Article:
One of my favorite entrepreneurial quotes is by Reid Hoffman, the founder of LinkedIn. Reid wrote: “The entrepreneurial journey starts with jumping off a cliff and assembling an airplane on the way down.”
This perfectly captures the essence of the fear, leap of faith, commitment and urgency that surrounds the entrepreneurial journey! But it doesn’t answer the big question of “when to jump?”
Dave Girouard, the former President of Google Apps and founder of Upstart spoke at our Entrepreneurship Hour class last week and said that it was a really tough decision for him to leave Google and step out on his own.
“At some point you just can’t stop thinking about the idea,” Dave remarked when asked by a student how he knew it was time to leave Google?
This is, by far, one of the biggest fears and barriers most entrepreneurs will face and actually prevents many would-be-entrepreneurs from getting started. People will carry around with them an idea for a startup for years but fail to execute on it for fear of letting go of what they have.
“I have found that if you ask people how much money they need to feel financially secure before leaving their job and their answer is always exactly 2x what they currently have in the bank,” says Jessica Ewing, a former Googler who recently moved to Ann Arbor. “If they have 50K they tell you they need 100. If they have 10 million, they will tell you they need 20!”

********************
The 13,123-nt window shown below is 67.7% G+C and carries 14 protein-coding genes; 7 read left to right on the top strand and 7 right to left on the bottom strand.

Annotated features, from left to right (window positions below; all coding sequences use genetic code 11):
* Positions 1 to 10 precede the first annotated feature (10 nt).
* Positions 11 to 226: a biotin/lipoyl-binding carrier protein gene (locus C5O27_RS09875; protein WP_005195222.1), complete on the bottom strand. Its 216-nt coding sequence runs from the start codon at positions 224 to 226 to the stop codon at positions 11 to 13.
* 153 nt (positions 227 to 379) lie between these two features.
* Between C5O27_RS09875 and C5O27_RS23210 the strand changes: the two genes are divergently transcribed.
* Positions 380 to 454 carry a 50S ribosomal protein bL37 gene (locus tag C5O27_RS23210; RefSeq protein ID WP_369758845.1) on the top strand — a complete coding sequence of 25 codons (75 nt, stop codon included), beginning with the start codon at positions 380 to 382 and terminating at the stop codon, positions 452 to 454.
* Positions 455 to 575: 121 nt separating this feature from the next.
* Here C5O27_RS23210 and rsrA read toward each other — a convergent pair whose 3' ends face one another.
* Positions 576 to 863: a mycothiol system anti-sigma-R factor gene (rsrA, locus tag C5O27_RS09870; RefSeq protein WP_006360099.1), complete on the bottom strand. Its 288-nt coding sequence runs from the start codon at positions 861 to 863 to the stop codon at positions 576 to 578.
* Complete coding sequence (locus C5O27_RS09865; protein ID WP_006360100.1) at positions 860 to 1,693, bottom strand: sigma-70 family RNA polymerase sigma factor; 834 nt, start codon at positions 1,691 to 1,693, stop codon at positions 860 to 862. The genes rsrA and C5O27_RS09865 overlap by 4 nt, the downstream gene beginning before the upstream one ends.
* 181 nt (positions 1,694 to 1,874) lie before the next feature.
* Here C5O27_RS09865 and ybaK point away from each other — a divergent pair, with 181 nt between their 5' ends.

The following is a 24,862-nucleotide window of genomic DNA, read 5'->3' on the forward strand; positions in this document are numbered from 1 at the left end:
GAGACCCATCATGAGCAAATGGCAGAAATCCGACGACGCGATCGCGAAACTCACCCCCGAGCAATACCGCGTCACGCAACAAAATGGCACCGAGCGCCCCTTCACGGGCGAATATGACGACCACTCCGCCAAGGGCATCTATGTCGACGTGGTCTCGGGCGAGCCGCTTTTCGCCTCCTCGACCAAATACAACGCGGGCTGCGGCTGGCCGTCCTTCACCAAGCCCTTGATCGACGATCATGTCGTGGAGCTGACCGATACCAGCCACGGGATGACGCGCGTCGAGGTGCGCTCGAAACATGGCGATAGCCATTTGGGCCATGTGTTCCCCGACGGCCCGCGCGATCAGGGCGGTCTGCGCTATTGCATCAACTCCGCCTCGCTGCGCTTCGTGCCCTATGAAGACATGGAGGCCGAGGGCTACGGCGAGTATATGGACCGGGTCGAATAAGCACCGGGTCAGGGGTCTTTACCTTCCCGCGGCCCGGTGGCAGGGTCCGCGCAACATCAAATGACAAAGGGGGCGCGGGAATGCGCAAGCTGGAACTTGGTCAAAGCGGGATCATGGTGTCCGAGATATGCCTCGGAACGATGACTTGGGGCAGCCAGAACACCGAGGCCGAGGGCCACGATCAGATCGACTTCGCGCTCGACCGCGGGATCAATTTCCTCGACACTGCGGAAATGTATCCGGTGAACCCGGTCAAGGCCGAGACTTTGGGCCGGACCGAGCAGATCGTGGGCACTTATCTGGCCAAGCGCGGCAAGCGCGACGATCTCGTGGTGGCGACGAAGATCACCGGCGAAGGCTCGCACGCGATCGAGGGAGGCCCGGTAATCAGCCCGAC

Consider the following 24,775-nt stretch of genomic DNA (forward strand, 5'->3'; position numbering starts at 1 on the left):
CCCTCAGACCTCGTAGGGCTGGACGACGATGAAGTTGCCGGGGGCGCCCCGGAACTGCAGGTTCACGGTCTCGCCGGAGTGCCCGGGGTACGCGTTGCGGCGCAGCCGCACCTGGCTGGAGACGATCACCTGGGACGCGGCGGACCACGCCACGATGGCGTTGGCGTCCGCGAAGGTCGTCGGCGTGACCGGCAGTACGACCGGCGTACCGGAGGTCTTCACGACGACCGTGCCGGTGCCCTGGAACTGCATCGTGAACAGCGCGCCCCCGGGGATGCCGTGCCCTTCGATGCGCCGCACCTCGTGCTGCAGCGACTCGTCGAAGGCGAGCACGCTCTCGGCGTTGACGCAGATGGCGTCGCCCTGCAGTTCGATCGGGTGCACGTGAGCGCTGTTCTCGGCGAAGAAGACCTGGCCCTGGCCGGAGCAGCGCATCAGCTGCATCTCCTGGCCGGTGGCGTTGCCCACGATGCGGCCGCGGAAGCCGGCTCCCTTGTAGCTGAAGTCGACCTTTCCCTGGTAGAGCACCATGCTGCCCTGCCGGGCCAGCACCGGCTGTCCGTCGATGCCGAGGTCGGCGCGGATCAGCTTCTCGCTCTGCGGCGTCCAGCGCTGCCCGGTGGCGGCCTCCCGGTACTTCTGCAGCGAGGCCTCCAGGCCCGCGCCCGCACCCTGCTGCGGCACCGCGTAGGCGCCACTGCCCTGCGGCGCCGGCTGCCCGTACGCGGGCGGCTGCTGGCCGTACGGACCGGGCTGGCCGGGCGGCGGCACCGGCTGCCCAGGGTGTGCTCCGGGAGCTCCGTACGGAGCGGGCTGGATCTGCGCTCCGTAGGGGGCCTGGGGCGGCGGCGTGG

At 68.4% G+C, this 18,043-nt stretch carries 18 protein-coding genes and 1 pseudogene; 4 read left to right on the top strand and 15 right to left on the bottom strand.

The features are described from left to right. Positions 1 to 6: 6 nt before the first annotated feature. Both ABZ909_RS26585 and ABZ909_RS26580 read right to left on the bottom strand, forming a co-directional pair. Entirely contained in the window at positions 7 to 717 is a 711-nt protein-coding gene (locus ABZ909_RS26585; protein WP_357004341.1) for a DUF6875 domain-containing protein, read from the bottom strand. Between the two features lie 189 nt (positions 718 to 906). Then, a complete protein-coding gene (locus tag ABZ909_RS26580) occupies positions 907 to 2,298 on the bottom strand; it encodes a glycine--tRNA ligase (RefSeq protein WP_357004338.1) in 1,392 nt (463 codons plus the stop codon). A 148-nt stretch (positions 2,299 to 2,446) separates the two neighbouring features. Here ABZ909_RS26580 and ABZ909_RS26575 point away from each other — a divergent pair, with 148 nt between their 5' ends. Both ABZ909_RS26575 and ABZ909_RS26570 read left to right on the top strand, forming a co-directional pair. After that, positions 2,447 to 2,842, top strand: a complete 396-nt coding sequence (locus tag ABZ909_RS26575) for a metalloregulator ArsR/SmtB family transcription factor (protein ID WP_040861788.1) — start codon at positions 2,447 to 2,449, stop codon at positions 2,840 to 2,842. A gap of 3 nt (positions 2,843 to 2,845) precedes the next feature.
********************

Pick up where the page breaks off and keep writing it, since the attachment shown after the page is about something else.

Here are some techniques that people I’ve spoken with use to determine when is the best time to jump:
- Analysis: Spend some time weighing the pros and cons of the new opportunity against the lost opportunity you have when walking away from your current situation… then set that aside and reflect on what is truly important to you and what type of impact you want to have on this world.
- Carpe diem: For some people, the opportunity to do something amazing is what finally pushes them over the edge. Robin Williams summed it up best in Dead Poets Society when he said “Carpe diem. Seize the days, boys. Make your lives extraordinary.”
- Take a shower: “What is the idea that you think about most in the shower?” said Thomas Zurbuchen, Associate Dean of Entrepreneurship at the University of Michigan. “When you find yourself thinking in the shower about your new idea more than the times you are thinking about your current job you know its time to leave”.
Ultimately, jumping off the entrepreneurial-cliff and starting your journey is a very personal decision. I have been at the edge of the cliff multiple times in my career and I haven’t regretted the leaps I’ve made, the planes I’ve built or the crashes that have sometimes occurred.
For me, entrepreneurship is a way of life and I couldn’t imagine things any other way.